Signs Of Hope For The Middle East.

Posted on February 5, 2014

by Jerry Alatalo

“Take hope from the heart of man, and you have left a beast of prey.”

– Marie Louise de la Ramee (1838-1908)

365-1Being a big supporter and admirer of Bill Still, it is always a good thing to catch up on his latest reports. After watching some of his recent reports on YouTube let me suggest to readers that they visit his YT channel and offer him as much encouragement as you can. Bill seems like he is suffering some from burnout and it seems he could use some healthy cheering up. While there you can learn a lot from almost every report he’s made, as it is clear that Bill only reports on events and situations that are relevant.

Let me take a few moments to convey my respect for Mr. Still. He is probably most well-known as a documentary filmmaker on the issue of monetary reform. His first widely viewed film was “The Money Masters”, followed by “The Secret of Oz”, and now “Jekyll Island”. He has worked for years to make people aware of the problems associated with the current debt-based money system, the positive results which would come from placing the power of money creation back in the hands of the people, as well as ending the fractional reserve system and replacing that with a 100% reserve requirement for banks.

He ran for president as a libertarian in 2012.

Perhaps this writer is short on people-judgment skills, but Bill Still is one reporter who has developed an ability to insert common sense into virtually every article and post he writes or produces.  Using a baseball batter as an analogy, Mr. Still has one of the highest batting averages regarding sensible information presentation of all reporters of the issues he delves into. So, stop by Bill’s YT channel and cheer him up some. He will surely appreciate it and he responds to comments there.

Catching up on his latest posts there was one of Nigel Farage in the European parliament, one catching up with public banking advocate Ellen Brown and her coming run for Treasurer in California, two on Edward Snowden’s recent interview in Germany, and this one about Iranian President Rouhani. Nigel Farage spoke to the EU Parliament about upcoming elections and the possibility of a dissolution of the EU due to failed policies of concentrated power. Ellen Brown talked about an upcoming campaign event at UCLA’s Pauley Pavillion, where she will be on the speakers list along with Marianne Williamson, who is running for the Congressional seat held now by Henry Waxman, who will be retiring after 40 years in Congress.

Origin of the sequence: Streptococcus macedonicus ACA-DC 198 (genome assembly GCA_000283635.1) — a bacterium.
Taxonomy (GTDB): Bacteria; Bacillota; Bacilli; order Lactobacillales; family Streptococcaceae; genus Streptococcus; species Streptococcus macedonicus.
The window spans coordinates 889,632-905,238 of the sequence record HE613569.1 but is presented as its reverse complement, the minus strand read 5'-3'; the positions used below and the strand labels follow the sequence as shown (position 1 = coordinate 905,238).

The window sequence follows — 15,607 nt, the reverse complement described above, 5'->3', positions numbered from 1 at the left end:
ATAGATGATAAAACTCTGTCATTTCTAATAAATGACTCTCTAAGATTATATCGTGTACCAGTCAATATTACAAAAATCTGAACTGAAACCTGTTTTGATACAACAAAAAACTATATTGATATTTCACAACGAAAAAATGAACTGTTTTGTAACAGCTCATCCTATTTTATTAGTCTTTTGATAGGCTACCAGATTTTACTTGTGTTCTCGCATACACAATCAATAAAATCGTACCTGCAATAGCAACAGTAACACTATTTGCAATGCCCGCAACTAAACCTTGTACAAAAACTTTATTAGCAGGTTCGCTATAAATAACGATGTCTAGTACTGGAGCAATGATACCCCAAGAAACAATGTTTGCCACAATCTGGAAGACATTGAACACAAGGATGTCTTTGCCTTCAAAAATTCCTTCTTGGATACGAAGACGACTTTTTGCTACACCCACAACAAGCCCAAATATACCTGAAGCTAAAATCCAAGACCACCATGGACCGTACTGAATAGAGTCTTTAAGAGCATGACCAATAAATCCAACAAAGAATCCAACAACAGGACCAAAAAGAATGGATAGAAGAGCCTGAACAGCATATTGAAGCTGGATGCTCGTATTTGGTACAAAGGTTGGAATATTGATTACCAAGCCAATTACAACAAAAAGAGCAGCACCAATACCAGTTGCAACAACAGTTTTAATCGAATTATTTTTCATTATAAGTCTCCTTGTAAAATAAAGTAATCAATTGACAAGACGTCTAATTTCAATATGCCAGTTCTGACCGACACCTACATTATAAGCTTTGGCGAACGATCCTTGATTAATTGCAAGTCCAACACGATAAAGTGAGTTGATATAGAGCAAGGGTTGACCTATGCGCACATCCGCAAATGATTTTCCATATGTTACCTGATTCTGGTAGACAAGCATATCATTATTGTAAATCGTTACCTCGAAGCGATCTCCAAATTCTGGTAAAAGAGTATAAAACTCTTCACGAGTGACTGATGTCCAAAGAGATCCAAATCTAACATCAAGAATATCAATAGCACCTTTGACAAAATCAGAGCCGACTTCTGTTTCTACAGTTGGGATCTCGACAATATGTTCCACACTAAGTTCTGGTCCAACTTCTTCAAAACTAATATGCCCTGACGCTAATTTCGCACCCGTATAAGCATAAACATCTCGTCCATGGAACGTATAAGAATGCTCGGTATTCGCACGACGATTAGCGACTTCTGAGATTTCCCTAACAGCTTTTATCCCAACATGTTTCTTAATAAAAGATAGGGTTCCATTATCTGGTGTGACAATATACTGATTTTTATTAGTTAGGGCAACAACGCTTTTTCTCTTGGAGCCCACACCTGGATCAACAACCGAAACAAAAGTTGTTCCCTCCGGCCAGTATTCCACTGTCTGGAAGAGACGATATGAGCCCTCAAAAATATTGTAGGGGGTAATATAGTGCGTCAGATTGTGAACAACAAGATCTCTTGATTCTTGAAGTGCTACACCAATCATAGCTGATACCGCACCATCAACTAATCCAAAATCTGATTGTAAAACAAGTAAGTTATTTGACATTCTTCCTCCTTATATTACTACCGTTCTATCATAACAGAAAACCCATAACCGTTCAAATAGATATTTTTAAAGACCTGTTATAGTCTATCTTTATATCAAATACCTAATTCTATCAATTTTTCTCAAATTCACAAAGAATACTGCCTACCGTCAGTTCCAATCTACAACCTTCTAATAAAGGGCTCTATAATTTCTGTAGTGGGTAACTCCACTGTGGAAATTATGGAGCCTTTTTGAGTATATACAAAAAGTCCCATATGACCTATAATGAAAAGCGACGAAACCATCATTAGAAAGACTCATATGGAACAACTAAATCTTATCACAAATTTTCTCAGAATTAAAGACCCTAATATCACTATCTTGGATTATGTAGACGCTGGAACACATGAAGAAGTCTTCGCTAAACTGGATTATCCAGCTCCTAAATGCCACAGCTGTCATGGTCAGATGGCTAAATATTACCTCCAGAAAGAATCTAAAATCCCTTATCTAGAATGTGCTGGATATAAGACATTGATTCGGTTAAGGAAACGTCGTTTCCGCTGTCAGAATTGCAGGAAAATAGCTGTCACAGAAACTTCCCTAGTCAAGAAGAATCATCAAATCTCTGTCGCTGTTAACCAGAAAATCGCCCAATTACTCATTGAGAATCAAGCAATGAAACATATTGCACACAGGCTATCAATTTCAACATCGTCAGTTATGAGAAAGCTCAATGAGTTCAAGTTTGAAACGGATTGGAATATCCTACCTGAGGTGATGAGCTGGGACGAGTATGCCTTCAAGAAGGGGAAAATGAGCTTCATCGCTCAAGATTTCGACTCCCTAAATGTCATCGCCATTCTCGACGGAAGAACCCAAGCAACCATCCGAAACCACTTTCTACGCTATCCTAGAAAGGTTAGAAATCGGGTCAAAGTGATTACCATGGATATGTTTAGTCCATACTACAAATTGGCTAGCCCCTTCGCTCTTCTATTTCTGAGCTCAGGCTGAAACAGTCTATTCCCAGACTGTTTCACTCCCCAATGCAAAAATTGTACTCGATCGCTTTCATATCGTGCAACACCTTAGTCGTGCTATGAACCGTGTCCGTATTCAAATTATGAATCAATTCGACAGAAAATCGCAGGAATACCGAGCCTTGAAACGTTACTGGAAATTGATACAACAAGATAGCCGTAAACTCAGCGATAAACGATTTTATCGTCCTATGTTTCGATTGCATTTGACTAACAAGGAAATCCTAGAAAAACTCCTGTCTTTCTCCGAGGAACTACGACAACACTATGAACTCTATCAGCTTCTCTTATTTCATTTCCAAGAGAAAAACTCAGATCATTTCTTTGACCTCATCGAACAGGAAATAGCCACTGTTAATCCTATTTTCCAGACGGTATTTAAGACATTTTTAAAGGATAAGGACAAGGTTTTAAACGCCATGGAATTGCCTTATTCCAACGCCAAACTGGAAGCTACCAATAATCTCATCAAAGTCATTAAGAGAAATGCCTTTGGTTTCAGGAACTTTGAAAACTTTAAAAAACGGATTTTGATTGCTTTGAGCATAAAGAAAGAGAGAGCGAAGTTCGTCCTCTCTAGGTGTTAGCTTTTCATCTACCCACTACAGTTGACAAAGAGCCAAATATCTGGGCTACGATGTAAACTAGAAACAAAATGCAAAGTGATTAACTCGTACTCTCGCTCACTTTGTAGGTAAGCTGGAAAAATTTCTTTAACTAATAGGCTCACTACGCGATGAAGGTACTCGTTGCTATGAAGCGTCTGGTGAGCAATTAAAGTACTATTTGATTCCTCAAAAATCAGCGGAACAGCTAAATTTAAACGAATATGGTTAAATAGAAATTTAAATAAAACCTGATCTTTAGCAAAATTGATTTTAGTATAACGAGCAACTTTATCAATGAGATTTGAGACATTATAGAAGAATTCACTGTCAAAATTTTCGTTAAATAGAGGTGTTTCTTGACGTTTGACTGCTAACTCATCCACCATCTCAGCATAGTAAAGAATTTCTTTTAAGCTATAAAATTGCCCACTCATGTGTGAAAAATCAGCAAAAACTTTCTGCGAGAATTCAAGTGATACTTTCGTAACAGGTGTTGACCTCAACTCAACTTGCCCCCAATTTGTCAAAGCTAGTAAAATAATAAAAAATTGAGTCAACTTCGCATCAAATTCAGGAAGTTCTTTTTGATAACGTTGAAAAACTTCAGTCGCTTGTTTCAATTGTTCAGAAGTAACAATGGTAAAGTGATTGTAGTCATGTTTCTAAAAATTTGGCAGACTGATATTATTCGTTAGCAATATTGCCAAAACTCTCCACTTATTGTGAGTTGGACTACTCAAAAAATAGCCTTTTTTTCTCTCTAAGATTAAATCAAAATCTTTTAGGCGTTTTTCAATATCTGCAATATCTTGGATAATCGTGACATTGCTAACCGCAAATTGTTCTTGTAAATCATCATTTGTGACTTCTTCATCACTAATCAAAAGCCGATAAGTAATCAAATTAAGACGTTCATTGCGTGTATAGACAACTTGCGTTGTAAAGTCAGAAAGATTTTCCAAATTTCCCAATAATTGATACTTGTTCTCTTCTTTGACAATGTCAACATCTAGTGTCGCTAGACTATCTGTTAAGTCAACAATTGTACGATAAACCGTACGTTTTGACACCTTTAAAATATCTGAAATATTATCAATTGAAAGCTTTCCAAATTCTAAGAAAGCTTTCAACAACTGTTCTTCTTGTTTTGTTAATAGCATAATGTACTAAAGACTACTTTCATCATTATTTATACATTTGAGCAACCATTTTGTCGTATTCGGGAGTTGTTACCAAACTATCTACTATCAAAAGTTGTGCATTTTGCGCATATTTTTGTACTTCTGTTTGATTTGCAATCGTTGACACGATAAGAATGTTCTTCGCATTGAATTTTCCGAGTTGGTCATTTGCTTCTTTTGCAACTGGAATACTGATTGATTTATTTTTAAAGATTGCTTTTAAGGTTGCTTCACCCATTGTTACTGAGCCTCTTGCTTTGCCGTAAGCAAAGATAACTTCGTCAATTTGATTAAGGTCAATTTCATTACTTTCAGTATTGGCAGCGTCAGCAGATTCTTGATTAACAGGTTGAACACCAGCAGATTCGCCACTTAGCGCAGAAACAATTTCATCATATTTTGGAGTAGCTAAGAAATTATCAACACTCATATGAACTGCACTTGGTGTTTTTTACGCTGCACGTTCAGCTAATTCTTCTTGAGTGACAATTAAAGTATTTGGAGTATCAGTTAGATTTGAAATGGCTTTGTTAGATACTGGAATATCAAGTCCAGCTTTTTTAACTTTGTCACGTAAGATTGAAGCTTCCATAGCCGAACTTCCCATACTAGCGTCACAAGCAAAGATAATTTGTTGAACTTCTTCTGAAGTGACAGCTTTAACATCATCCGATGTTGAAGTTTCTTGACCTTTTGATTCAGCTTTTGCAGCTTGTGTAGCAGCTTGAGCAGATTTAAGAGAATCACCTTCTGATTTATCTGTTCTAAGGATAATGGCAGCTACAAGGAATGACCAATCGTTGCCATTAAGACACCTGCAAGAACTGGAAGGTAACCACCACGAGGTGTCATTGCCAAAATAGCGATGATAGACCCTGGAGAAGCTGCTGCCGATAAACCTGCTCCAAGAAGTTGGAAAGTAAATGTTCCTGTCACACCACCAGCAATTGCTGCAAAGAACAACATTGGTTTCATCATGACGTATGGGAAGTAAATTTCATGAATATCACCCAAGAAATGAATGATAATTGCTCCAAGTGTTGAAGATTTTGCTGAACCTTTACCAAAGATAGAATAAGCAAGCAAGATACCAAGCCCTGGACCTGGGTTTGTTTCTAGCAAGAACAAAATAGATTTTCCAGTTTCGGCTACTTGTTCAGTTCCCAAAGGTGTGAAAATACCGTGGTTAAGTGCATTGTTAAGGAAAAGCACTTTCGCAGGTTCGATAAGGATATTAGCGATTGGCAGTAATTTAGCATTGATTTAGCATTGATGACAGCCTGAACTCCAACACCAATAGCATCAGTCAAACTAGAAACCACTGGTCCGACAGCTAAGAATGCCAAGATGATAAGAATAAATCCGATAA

There isn’t much to convey about the Snowden interview, because the video stopped at 3 minutes in, a technical glitch that is understandable in these times. During the 3 minutes Snowden said that he acted completely on his own and has no contacts with governments outside the USA. Snowden also pointed out that he would not be able to defend himself in a courtroom with a jury if he returned to America, so he sees no chance to return for a trial.


Ellen Brown’s contact with Bill Still looked like a welcome meeting for Bill, as he and Ms. Brown are in the same monetary field of study/research, and colleagues in a growing effort to increase the awareness and advocacy of monetary reforms. Ellen mentioned that very few men and women are even aware of the concept of public banking, so her continuing efforts to raise awareness will be a major reason for success in her run for Treasurer in California. For those reading this from California, please help both Ellen Brown and Marianne Williamson in their respective political races.

It is probably the case that Mr. Still looks a little tired because of the tremendous battle he has waged to wake people up to the problems and opportunities with regard to reforming the world’s monetary systems, and increasing freedom for humanity.


Bill Still’s analysis of Iranian President Rouhani is optimistic, pointing out that Rouhani seems like he is sincere in his wish to avert war, establish good relationships with all nations and people, as well as Mr. Rouhani’s assertion that his country has no wish to produce a nuclear weapon. Mr. Still reports that Iran has suggested the reopening of an American embassy in Iran, and that Iran has the potential to lift the 2/3 of its population under 25 years old and Iran into the top ten of the world’s national economies.

If this analysis by Bill Still is as common sense and accuracy filled as almost every other report he has produced, then there is reason for men and women around the world to hold some amount of hopeful optimism for the Middle East.

God knows the men, women, and children of the Middle East need hopeful and optimistic signs. 


(Thank you Bill Still at YouTube)

World Monetary Reform: The Times They Are A Changing.

English: Inland marshes of Jekyll Island, Geor...
English: Inland marshes of Jekyll Island, Georgia. Taken in the Spring 2001. (Photo credit: Wikipedia)

Posted December 27, 2013

by Jerry Alatalo

After viewing as powerful a documentary as I’ve ever come across – “Four Horsemen” – it was only the next logical step to find the men and women who appeared, to learn more of the messages they are conveying. The first person from the film that I sought out was Satish Kumar, who I learned is 77 years old, born in India and a current resident of forty years in England. His life’s focus has been ecology, environment, indigenous rights, and a more holistic, spiritual, natural basis for living.